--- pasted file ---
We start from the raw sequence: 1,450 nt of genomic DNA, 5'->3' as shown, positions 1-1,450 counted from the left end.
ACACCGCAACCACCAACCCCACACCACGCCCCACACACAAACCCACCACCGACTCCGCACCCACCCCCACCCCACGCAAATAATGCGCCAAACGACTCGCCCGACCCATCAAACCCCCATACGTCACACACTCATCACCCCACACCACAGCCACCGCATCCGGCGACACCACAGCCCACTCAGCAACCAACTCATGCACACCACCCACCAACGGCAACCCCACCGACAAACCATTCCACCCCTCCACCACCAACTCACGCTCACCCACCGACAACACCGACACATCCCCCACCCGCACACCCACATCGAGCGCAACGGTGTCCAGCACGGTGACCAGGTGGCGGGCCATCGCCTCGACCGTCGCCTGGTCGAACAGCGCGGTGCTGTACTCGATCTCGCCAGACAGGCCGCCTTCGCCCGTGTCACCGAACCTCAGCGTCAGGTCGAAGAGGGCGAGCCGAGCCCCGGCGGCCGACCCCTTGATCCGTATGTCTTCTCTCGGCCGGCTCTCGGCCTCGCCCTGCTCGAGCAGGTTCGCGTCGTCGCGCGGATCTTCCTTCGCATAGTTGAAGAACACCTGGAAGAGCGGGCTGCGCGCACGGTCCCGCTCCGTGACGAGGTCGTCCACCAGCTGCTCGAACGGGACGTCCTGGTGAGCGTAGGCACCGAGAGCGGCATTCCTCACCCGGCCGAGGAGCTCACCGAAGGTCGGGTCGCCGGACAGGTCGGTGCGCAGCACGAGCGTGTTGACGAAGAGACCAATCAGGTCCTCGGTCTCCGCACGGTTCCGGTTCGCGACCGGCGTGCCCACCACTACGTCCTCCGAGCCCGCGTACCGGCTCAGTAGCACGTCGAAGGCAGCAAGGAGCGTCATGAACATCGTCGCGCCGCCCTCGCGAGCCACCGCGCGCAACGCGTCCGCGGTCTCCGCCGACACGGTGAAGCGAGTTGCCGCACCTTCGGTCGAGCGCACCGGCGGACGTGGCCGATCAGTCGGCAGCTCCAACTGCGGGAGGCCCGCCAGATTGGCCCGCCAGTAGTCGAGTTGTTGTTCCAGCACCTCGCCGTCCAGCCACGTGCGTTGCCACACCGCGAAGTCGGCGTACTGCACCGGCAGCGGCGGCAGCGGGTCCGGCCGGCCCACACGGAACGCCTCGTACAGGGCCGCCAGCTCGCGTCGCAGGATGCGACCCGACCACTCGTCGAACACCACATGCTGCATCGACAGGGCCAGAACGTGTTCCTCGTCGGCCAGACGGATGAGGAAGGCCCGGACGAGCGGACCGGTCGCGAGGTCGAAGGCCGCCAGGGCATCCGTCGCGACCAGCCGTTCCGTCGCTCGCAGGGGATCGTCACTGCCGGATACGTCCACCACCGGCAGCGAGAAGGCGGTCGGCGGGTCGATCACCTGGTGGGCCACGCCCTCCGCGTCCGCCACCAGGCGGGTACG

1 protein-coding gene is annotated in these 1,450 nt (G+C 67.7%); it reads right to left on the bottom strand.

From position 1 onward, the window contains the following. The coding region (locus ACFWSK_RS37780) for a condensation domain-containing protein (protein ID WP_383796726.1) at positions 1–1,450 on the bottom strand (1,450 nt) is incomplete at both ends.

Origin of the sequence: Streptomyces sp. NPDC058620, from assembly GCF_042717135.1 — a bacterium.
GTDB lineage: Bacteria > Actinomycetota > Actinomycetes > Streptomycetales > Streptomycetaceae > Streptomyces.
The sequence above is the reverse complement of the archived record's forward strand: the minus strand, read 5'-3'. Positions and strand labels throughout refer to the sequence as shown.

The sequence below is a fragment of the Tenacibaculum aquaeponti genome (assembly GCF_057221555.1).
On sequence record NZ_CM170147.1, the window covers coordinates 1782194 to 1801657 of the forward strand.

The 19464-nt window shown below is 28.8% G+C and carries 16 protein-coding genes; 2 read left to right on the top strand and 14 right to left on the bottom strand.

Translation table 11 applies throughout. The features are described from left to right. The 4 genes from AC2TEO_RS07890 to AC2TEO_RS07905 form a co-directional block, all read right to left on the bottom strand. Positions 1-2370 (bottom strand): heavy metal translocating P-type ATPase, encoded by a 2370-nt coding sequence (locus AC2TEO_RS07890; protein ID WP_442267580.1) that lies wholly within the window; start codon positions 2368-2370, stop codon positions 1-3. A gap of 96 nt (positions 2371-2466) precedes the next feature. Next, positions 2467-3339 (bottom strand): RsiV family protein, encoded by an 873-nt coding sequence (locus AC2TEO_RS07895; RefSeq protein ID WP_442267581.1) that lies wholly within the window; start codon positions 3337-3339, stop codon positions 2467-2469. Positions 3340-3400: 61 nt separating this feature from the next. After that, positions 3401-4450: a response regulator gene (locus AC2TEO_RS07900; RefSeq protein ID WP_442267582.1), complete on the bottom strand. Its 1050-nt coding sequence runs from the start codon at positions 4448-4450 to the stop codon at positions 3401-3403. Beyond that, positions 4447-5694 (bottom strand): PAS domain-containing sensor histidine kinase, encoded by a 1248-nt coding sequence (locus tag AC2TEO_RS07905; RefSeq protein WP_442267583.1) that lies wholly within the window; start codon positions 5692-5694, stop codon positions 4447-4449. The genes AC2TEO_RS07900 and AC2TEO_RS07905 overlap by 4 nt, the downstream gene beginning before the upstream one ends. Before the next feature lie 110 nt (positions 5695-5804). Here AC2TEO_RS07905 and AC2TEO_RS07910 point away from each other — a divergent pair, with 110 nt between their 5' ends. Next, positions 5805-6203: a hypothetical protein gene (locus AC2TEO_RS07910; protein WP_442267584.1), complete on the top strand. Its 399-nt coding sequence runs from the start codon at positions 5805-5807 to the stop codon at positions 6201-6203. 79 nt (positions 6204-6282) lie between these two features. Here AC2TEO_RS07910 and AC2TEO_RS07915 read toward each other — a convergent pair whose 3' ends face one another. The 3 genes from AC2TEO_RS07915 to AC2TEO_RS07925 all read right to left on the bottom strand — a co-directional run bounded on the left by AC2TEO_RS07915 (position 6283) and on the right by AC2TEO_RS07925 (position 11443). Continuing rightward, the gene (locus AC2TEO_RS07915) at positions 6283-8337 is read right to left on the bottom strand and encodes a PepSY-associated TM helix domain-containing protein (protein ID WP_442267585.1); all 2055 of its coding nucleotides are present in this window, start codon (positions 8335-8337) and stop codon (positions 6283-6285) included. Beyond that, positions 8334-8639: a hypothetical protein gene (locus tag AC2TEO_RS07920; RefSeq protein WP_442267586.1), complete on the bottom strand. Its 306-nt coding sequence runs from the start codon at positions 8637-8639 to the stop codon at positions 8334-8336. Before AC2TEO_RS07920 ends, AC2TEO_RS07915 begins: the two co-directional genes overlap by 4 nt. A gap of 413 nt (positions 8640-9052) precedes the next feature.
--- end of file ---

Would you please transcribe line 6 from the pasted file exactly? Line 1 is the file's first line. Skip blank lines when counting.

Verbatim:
GTDB lineage: Bacteria > Actinomycetota > Actinomycetes > Streptomycetales > Streptomycetaceae > Streptomyces.